The New York Yankees entered the offseason with the goal of staying under the luxury tax threshold, but those dreams can be kissed goodbye. With free-agent Omar Infante still available and the Philadelphia Phillies announcing the team is willing to deal aces Cole Hamels and Cliff Lee, the Yankees can’t let these guys walk.
Hamels and Infante are exactly what the doctor ordered. New York is in dire need of a reliable second baseman as well as starting pitching, and it seems the team will continue its trend of taking the necessary means to assemble a win-now roster. After obtaining a band of All-Stars in Brian McCann, Jacoby Ellsbury and Carlos Beltran, why not sign two more All-Stars?
The Phillies stated the team is not willing to eat any money in a trade for either one of Hamels or Lee, which means the Yankees would be paying up to $132.5 million if a trade for Hamels was completed, who would be the better option for the Yankees in comparison to Lee. Going after Lee instead of Hamels would be cheaper, but in the long run Hamels would produce more for a longer period of time with Lee being 35-years-old.
The Yankees are probably the only team willing to seriously consider taking up Hamels’ contract simply because they are the Yankees. Hamels is set up to earn $22.5 million next year. The Yankees could possibly afford him after already offering Robinson Cano $25 million a year. The most difficult part of the deal would be getting the Phillies to agree to a deal involving aging Yankees outfielders and prospects who have less-than-stunning minor league numbers.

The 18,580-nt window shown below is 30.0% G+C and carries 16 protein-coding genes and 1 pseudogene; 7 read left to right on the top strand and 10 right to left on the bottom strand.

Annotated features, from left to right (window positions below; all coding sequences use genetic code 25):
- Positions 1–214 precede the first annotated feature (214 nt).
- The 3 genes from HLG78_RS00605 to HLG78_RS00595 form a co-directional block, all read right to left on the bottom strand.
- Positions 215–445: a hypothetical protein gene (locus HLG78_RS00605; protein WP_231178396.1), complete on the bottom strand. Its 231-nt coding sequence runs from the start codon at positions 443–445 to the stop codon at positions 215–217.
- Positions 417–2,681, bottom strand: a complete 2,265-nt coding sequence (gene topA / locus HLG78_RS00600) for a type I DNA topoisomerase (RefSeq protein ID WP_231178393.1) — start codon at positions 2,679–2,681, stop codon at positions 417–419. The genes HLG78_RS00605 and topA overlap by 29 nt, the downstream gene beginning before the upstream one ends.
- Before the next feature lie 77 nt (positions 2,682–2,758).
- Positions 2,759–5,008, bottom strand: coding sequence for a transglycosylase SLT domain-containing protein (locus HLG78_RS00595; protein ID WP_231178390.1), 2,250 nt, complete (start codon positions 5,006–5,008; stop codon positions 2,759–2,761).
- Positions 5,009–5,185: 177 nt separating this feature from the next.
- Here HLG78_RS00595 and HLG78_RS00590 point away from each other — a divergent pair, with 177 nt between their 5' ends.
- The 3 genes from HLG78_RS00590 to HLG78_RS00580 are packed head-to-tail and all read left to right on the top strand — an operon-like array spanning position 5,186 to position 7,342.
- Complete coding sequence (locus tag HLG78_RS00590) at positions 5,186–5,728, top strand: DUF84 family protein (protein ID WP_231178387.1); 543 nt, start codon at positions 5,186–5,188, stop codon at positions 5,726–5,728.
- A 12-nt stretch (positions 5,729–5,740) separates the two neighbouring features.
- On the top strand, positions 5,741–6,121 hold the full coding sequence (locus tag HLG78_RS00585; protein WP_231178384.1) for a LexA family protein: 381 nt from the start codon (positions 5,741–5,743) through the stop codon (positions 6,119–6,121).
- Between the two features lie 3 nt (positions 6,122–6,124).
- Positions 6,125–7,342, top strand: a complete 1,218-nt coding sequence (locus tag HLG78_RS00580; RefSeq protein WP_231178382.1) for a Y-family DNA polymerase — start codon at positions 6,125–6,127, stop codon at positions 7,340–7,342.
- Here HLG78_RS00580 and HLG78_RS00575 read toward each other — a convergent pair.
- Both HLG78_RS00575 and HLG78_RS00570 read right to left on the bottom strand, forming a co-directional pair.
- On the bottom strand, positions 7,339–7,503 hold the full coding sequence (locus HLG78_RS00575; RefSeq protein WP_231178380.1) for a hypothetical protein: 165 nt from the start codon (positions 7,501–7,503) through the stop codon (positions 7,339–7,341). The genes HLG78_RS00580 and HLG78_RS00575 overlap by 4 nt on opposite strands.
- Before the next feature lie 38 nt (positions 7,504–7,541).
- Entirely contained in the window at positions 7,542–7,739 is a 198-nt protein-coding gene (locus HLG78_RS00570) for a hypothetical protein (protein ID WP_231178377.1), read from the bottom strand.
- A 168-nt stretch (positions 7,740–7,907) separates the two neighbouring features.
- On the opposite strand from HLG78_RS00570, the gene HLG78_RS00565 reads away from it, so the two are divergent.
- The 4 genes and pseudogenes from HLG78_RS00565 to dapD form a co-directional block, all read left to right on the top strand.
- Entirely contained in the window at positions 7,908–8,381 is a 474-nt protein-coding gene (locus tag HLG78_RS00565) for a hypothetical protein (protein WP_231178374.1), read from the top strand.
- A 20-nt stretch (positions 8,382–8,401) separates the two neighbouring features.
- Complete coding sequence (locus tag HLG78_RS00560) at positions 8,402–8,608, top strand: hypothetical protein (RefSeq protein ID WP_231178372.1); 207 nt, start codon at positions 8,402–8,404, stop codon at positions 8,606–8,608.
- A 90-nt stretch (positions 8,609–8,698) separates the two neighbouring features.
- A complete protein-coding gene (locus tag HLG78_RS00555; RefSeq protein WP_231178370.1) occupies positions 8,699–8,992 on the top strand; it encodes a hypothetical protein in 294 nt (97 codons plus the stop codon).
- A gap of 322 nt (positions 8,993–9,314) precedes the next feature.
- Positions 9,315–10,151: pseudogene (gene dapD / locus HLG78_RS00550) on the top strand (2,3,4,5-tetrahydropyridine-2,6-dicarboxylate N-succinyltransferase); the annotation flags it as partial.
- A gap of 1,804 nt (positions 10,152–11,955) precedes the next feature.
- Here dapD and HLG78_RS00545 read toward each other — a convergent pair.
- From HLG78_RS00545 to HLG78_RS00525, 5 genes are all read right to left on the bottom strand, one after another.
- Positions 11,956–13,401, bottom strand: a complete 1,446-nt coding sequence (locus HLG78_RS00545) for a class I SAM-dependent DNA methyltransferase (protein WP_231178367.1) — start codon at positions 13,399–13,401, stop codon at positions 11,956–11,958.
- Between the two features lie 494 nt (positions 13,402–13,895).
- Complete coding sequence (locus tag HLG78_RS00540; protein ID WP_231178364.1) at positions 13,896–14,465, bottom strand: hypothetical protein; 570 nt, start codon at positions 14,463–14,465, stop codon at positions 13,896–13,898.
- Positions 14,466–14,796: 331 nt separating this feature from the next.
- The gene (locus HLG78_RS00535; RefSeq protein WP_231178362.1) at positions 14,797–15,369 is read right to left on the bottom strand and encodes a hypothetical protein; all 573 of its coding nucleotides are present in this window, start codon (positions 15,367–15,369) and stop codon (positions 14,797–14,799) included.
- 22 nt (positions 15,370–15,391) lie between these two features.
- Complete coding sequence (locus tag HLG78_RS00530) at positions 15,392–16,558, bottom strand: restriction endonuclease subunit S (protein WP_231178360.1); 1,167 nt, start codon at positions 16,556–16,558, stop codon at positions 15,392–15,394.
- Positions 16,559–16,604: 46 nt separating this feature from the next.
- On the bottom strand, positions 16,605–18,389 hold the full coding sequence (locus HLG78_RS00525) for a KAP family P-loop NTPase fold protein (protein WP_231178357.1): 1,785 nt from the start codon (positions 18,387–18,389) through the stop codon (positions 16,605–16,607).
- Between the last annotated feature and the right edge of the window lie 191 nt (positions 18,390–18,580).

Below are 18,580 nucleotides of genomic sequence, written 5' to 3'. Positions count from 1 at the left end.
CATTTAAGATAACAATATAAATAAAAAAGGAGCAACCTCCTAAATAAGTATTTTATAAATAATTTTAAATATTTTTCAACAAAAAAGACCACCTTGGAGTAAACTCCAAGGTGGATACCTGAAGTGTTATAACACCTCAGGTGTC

With Masahiro Tanaka‘s status unknown and no serious talks going on with pitchers Matt Garza or Ubaldo Jimenez, Hamels seems to be a splash the Yankees have been waiting for in the pitcher’s market. Hamels will turn 30 at the end of the month and is a proven top-of-the-rotation guy with a decorated postseason resume.
As for Infante, the Yankees could soon go after him as well. Infante is reportedly seeking a long-term deal around $8 million per. That is $17 million a year less than what was offered to Cano. If the Yanks are able to release a few aging outfielders in the process of acquiring Hamels, inking Infante would be attainable. However, the team would not only have barriers in finding the right pieces to entice Philadelphia into a trade but also hoping Hamels doesn’t have New York on his no-trade clause list.
If New York was to snag Hamels and sign Infante to go along with the recent acquisitions, the payroll would eclipse the tax threshold but would fall in the range in which the Yankees reached last season. If Brian Cashman and Hal Steinbrenner are truly set on winning a ring in 2014, the luxury tax probably won’t get in the way. Furthermore, if the Yankees’ front office wants an increase in attendance and sales, signing Hamels should get that done if Ellsbury, McCann and Beltran haven’t already.